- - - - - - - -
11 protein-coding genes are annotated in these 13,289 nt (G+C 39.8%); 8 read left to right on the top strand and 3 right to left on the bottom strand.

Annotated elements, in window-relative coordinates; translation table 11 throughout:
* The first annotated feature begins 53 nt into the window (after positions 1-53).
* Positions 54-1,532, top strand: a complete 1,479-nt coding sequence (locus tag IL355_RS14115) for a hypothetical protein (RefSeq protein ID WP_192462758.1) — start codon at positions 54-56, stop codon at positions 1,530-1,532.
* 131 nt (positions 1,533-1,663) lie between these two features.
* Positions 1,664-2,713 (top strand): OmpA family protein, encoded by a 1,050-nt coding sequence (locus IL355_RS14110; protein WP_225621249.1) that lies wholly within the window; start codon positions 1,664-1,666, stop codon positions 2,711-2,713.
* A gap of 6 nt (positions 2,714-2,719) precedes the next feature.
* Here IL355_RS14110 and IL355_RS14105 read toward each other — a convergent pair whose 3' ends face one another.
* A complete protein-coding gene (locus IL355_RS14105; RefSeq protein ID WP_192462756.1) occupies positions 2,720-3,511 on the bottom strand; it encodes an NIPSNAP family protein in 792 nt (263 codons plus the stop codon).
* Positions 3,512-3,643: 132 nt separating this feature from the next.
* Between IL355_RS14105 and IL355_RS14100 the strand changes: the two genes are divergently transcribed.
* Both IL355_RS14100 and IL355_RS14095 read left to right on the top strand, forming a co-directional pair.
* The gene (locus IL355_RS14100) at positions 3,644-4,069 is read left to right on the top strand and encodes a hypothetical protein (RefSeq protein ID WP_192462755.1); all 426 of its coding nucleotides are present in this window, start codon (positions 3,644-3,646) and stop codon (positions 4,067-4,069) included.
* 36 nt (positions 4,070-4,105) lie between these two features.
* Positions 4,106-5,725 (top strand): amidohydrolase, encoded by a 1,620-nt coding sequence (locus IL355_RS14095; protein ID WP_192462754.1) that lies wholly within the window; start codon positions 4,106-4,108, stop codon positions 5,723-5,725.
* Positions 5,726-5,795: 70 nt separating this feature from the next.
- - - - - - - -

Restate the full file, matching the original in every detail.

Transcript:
11 protein-coding genes are annotated in these 13,289 nt (G+C 39.8%); 8 read left to right on the top strand and 3 right to left on the bottom strand.

Annotated elements, in window-relative coordinates; translation table 11 throughout:
* The first annotated feature begins 53 nt into the window (after positions 1-53).
* Positions 54-1,532, top strand: a complete 1,479-nt coding sequence (locus tag IL355_RS14115) for a hypothetical protein (RefSeq protein ID WP_192462758.1) — start codon at positions 54-56, stop codon at positions 1,530-1,532.
* 131 nt (positions 1,533-1,663) lie between these two features.
* Positions 1,664-2,713 (top strand): OmpA family protein, encoded by a 1,050-nt coding sequence (locus IL355_RS14110; protein WP_225621249.1) that lies wholly within the window; start codon positions 1,664-1,666, stop codon positions 2,711-2,713.
* A gap of 6 nt (positions 2,714-2,719) precedes the next feature.
* Here IL355_RS14110 and IL355_RS14105 read toward each other — a convergent pair whose 3' ends face one another.
* A complete protein-coding gene (locus IL355_RS14105; RefSeq protein ID WP_192462756.1) occupies positions 2,720-3,511 on the bottom strand; it encodes an NIPSNAP family protein in 792 nt (263 codons plus the stop codon).
* Positions 3,512-3,643: 132 nt separating this feature from the next.
* Between IL355_RS14105 and IL355_RS14100 the strand changes: the two genes are divergently transcribed.
* Both IL355_RS14100 and IL355_RS14095 read left to right on the top strand, forming a co-directional pair.
* The gene (locus IL355_RS14100) at positions 3,644-4,069 is read left to right on the top strand and encodes a hypothetical protein (RefSeq protein ID WP_192462755.1); all 426 of its coding nucleotides are present in this window, start codon (positions 3,644-3,646) and stop codon (positions 4,067-4,069) included.
* 36 nt (positions 4,070-4,105) lie between these two features.
* Positions 4,106-5,725 (top strand): amidohydrolase, encoded by a 1,620-nt coding sequence (locus IL355_RS14095; protein ID WP_192462754.1) that lies wholly within the window; start codon positions 4,106-4,108, stop codon positions 5,723-5,725.
* Positions 5,726-5,795: 70 nt separating this feature from the next.